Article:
Weaning is such an important time for setting up healthy eating habits. And first weaning foods can help to ‘train’ your baby to develop tastes and familiarity with foods you want them to eat in later life.




Babies are born with sweet tooths


And their food for the first six months of life is sweet milk. So weaning provides a window of opportunity to expose your baby to new tastes, including those more bitter-tasting foods, like vegetables. The benefits of eating lots of vegetables are well known, but they can be challenging for children to like.





First Weaning Foods- Have you thought of ‘Vegetable First’ Weaning?


Therefore, although you can technically start your baby on solids with any food type, I believe taking a vegetable-led approach is worthwhile. If you can get your baby to like vegetables and especially those more challenging to like varieties, then things can only get easier for your baby taste-wise!



READ MORE: 5 perfect first foods for babies (including baby rice!)  




The Research behind vegetable-first weaning


University College London conducted a study in 2015 looking at the effects of using a ‘vegetable first’ approach. Here, they randomly assigned 60 mothers to either a ‘vegetable first’ or control group. They advised the ‘vegetable first’ group to introduce five different types of vegetables as single flavours for the first 15 days of weaning; the control group were not given this advice.


After one month, researchers assessed how much of an unfamiliar vegetable and fruit the babies ate. Babies in the ‘vegetable first’ group ate more of an unfamiliar vegetable than infants in the control group, and they also seemed to like them more. There was no difference in how they appeared to enjoy the fruit.


This suggests that introducing vegetables instead of fruit as first foods may be a good way of improving vegetables’ acceptance. On the other hand, starting with fruit first or vegetables mixed with fruit might be a lost opportunity because babies tend to accept fruit either way.




Three Principles of Vegetable First Weaning




Offer a different vegetable every day initially and then more than one type per day, keep rotating through the various types and serve in multiple ways. It doesn’t matter if you are doing a mixture of spoon-feeding or 100% baby-led weaning.




Your baby might not like broccoli the first time, but if you keep offering broccoli regularly, they will most likely learn to like it.




Don’t offer just sweet root vegetable like carrots, sweet potato and butternut squash. Make sure you offer dark green vegetables and non-sweet vegetables as well.






Pick five vegetables


Choose those that you like to cook and eat but make sure that you have a variety. Don’t just offer sweet root vegetables.




Choose an approach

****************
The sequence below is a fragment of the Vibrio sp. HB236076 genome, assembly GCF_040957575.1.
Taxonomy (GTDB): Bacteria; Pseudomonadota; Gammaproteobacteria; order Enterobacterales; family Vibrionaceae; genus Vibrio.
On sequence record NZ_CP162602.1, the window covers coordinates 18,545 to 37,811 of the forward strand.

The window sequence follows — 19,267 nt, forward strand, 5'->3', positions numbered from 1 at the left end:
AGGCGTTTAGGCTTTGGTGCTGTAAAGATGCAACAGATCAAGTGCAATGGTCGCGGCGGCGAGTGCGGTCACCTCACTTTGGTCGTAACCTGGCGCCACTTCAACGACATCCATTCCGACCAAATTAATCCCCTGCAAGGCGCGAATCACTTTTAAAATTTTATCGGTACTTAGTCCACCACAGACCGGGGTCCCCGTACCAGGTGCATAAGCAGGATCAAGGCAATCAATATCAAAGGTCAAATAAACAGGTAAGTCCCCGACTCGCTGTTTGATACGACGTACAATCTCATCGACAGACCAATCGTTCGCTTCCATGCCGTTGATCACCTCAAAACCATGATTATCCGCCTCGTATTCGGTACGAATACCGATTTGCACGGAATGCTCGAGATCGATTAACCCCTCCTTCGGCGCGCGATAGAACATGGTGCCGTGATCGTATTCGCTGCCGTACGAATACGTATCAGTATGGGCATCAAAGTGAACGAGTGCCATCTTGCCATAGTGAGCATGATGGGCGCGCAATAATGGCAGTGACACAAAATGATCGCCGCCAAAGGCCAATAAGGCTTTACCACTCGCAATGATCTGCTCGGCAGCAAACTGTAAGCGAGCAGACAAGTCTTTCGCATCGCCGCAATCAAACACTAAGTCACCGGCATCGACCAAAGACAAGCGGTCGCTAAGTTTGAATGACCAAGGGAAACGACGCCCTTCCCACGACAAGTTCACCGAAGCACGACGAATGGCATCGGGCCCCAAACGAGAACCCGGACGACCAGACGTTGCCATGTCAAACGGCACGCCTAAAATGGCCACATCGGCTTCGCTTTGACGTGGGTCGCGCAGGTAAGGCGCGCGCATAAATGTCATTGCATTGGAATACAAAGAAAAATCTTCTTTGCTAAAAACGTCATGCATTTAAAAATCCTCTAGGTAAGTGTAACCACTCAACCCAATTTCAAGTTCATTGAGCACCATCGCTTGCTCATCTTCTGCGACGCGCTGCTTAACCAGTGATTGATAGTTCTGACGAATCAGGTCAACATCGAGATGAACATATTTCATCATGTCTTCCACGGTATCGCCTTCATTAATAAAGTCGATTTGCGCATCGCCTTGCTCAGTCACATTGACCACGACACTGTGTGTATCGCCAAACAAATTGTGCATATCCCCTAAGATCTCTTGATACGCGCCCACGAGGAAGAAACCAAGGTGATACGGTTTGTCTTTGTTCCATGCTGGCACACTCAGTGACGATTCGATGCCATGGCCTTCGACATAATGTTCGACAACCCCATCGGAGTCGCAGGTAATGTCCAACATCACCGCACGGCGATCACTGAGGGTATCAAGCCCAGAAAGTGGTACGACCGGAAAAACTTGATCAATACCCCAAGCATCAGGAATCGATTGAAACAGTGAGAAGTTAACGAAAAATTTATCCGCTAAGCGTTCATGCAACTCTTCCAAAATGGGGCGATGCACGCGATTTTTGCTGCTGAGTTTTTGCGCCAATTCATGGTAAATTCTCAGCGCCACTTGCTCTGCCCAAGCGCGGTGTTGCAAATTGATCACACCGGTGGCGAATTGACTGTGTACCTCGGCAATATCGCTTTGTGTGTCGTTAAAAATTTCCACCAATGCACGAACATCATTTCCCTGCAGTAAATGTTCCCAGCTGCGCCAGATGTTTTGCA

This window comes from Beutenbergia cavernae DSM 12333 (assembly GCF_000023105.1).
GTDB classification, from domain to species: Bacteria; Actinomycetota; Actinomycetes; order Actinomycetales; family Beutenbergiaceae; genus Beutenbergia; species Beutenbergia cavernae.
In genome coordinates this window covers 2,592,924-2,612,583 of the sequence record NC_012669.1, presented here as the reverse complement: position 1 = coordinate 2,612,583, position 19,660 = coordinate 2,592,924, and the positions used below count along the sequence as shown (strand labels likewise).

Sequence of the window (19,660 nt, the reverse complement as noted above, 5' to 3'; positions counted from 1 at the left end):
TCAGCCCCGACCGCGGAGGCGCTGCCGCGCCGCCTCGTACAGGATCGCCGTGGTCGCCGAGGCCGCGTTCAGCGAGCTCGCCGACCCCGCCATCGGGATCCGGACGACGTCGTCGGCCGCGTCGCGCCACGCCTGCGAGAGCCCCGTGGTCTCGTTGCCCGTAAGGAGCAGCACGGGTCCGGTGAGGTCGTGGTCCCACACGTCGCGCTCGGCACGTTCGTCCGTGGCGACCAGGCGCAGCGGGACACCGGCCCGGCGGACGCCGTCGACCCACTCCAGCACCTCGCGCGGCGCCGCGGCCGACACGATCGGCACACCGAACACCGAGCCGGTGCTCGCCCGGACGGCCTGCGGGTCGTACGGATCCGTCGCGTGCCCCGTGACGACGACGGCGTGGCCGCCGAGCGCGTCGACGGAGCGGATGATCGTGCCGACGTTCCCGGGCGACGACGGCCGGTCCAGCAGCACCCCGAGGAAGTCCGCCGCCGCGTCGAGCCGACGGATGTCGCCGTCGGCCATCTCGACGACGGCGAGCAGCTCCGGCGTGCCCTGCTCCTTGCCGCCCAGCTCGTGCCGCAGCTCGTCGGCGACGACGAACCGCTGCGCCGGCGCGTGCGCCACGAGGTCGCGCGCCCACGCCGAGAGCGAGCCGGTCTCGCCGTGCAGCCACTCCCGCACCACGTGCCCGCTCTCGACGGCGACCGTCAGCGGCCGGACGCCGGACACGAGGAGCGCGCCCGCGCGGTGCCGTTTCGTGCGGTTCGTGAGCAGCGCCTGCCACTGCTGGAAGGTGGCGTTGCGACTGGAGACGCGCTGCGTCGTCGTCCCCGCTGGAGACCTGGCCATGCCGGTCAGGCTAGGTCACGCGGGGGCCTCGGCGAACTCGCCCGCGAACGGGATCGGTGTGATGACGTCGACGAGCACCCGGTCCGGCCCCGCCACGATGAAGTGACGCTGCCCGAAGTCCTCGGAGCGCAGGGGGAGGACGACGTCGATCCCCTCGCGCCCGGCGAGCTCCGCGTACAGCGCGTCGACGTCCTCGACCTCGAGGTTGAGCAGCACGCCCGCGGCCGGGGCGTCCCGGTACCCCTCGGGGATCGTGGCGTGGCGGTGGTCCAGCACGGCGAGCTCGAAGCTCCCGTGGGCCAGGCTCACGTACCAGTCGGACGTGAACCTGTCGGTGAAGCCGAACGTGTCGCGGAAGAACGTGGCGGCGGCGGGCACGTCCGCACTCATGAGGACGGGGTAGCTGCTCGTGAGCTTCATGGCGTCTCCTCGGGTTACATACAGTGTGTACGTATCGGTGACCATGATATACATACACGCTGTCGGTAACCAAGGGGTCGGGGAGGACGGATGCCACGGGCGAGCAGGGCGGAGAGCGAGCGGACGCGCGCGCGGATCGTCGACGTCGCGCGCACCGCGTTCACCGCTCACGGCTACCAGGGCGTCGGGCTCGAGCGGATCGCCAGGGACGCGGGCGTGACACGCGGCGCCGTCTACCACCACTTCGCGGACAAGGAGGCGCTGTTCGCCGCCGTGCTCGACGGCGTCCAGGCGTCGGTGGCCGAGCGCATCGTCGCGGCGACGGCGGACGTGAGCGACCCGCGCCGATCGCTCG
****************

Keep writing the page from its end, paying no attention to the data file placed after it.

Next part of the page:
Decide whether you’re going to offer these as purée, finger foods or both.



Pick a meal


Decide what time of the day you’re going to offer them. A good time is generally after your baby wakes from their first nap and after they’ve had their usual milk. Just wait about thirty minutes before offering food.



Keep offering


Offer a different vegetable from your selection every day for five days and repeat the cycle once or twice. At the end of the two weeks, your baby has been exposed to each vegetable 2-3 times.



Move on

Then move on to other foods, including foods high in iron like fortified cereals, meat, fish, lentils and beans. And foods that are potential allergens.



READ MORE: Step-by-step guide to introducing potential allergens




Vegetable-first weaning- an example


Day 1 Day 2 Day 3 Day 4 Day 5
Green Beans Turnip Courgette Broccoli Cauliflower
Day 6 Day 7 Day 8 Day 9 Day 10
Green Beans Turnip Courgette Broccoli Cauliflower
Day 11 Day 12 Day 13 Day 14 Day 15
Green Beans Turnip Courgette Broccoli Cauliflower



First Weaning Foods: Purée, finger food or both?


If your baby is under six months, I advise starting with purée vegetables and adding vegetable finger food at six months.


If your baby is six months when you start and is developmentally ready, then it’s OK to either go straight to finger foods or use a combined approach.


This is what a combined approach to vegetable first weaning might look like. Can you see the advantage of offering the vegetable in both forms? All the green veg look the same when they’re puréed. By providing the same vegetable as finger food, your baby learns more about the food.



LEARN MORE: Baby led weaning, spoon feeding: The great debate!



Learn more about first foods for babies and how to feed your baby up until their first birthday with my online course, Ready, Steady, Wean.



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